“Your tricks won’t work on me. I’m not human.” Then Hayes offered a grin of his own, one that showed all his teeth. “And it was four of your men. They’re having trouble pulling the last body from the offal vat.”

Even though it was on a different face, Cora still recognized the first crack in Roy’s attitude. “Is all this really necessary? Let’s at least be better as friends than we were as lovers. Can’t you help at all?”

Roy was still sweating. “If I don’t keep the job, the client will just go to someone else. Besides…” His voice resumed its wryness. “You already have help. It’s panting right beside you.”

“Don’t be cruel to him just because you think he filled your place. I didn’t see you reaching out to help when the rest of the city was calling for me to be charged, tried, and hanged. You never even returned my call, Pumpkin.”

A strange look came over Roy’s face: embarrassment. They both knew the things she’d done for him, and how much he owed her. “If you hadn’t turned up your nose at my offer,” he muttered, “You wouldn’t be in this mess.”

“Your offer?” Cora laughed. “Being a kept mistress would have felt the same as living with my father—stuck in a little cage until I was needed. Now perhaps some girls dream of such a stable situation, and I won’t begrudge them that, but I don’t see that as an offer so much as an insult. Although, I’m very sorry I dumped my drink on your head after you first asked me. Now let’s not quarrel any further, Pookie. Just leave those poor kids alone.”

“It’s not that easy.”

“Why?” said Hayes, watching him intently.

“Piss off, Furface.” Roy shot him a look but didn’t try to rise from the table again.

“Roy.” Cora put an edge in her voice that he would recognize, the one that signaled she was fed up and needed him to be serious. “Please. They were in the wrong place at the wrong time, that’s all. You of all people should know what that feels like.”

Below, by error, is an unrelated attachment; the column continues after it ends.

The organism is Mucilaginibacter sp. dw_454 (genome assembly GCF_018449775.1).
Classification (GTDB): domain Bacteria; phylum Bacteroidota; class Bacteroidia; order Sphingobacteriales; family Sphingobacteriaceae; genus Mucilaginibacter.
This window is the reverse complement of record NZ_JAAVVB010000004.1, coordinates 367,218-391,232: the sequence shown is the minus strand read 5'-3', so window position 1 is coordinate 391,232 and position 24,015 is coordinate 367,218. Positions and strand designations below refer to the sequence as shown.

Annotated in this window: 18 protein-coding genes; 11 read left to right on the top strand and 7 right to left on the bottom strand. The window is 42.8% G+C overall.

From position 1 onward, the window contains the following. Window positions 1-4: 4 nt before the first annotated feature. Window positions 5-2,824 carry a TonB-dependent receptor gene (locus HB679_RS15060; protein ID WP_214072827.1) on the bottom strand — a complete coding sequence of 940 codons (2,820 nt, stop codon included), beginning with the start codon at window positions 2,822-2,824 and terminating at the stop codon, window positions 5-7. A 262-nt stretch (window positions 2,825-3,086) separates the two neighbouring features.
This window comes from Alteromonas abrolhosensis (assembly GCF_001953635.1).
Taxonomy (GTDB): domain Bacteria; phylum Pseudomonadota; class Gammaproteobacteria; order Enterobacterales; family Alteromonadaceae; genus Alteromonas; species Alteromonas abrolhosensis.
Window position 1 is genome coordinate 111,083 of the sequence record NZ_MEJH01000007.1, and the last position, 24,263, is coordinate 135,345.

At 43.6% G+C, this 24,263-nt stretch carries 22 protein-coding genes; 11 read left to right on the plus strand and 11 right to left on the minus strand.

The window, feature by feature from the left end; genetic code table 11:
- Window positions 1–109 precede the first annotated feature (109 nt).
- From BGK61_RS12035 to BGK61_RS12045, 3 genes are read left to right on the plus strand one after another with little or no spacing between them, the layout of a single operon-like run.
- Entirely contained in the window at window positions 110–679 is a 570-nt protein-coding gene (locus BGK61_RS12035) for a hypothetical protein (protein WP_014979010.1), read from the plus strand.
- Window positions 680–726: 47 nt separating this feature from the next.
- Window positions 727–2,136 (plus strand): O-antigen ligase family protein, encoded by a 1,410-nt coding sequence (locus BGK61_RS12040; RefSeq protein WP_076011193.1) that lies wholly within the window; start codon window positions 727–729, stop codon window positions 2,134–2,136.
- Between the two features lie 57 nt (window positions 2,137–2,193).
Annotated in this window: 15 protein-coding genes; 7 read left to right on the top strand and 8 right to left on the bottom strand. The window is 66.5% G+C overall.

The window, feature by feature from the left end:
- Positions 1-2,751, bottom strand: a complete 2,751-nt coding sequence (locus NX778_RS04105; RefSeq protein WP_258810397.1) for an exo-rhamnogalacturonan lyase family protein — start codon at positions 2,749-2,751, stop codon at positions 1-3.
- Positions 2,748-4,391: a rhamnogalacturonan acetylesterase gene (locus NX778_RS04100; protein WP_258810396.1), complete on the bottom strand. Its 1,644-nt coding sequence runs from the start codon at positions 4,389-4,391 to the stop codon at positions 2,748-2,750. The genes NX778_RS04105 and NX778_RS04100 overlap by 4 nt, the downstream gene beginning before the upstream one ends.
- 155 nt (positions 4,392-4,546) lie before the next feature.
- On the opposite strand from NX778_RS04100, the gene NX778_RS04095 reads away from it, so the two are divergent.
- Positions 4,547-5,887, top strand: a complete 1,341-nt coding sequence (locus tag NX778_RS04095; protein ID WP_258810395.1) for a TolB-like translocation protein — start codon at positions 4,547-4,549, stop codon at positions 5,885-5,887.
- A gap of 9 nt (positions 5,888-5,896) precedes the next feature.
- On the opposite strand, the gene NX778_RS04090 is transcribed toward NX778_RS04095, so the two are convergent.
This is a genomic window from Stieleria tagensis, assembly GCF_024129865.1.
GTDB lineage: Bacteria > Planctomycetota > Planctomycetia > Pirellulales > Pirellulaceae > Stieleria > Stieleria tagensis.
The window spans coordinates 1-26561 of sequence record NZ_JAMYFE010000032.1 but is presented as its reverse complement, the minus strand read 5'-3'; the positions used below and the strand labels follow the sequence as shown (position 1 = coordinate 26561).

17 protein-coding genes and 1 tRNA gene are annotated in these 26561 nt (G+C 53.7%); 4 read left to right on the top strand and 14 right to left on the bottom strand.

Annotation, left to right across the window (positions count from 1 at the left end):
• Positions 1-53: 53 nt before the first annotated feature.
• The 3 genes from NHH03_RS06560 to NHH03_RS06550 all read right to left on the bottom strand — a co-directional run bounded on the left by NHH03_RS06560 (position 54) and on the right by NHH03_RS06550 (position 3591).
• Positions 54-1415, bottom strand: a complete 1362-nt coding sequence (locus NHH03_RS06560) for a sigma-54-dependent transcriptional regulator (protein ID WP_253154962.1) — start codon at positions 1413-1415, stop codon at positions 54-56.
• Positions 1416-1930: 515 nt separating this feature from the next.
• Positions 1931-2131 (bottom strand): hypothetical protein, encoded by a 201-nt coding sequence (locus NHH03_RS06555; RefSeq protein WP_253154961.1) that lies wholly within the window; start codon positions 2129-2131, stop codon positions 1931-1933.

There was a disgusted sigh. “The best I can do is delay the job.”

“For how long?”

“A few weeks.”

Cora bit her lip and then nodded. “Is there anything you can tell us about who ordered the hit? Anything at all? Please, Boo Bear.”

“Will you stop calling me those things?” he grumbled, gaze not quite darting over to Hayes.

“I remember you used to enjoy all sorts of nicknames. Especially after we argued.”

It was extremely gratifying to see the self-proclaimed King of Crime flush like a schoolboy. She sensed amusement radiating off Hayes, but he kept his expression neutral.

“All right. One thing and then I’m gone. The client isn’t a fuzzball like your friend.” Despite the insult, for a moment Roy looked almost affectionate. “Stay sharp, Kitten. I can’t interfere again.”

Then Mr. Forrester’s eyes rolled back again. Hayes immediately approached the body.